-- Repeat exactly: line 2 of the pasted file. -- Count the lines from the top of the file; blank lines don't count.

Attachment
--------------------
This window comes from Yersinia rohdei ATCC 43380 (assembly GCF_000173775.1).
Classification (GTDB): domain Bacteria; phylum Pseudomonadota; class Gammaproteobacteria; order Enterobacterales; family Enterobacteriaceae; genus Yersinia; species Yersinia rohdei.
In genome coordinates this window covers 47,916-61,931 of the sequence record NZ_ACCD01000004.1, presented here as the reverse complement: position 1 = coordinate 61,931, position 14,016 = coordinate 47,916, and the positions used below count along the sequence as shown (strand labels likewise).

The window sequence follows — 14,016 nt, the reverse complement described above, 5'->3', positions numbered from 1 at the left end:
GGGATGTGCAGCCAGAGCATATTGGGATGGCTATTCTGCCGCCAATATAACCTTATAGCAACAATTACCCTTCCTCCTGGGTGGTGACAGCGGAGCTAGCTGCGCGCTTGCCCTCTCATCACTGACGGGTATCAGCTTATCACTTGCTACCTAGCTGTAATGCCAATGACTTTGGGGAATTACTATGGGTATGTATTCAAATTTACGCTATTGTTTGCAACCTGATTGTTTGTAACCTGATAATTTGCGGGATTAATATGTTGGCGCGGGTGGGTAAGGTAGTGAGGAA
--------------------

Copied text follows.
Classification (GTDB): domain Bacteria; phylum Pseudomonadota; class Gammaproteobacteria; order Enterobacterales; family Enterobacteriaceae; genus Yersinia; species Yersinia rohdei.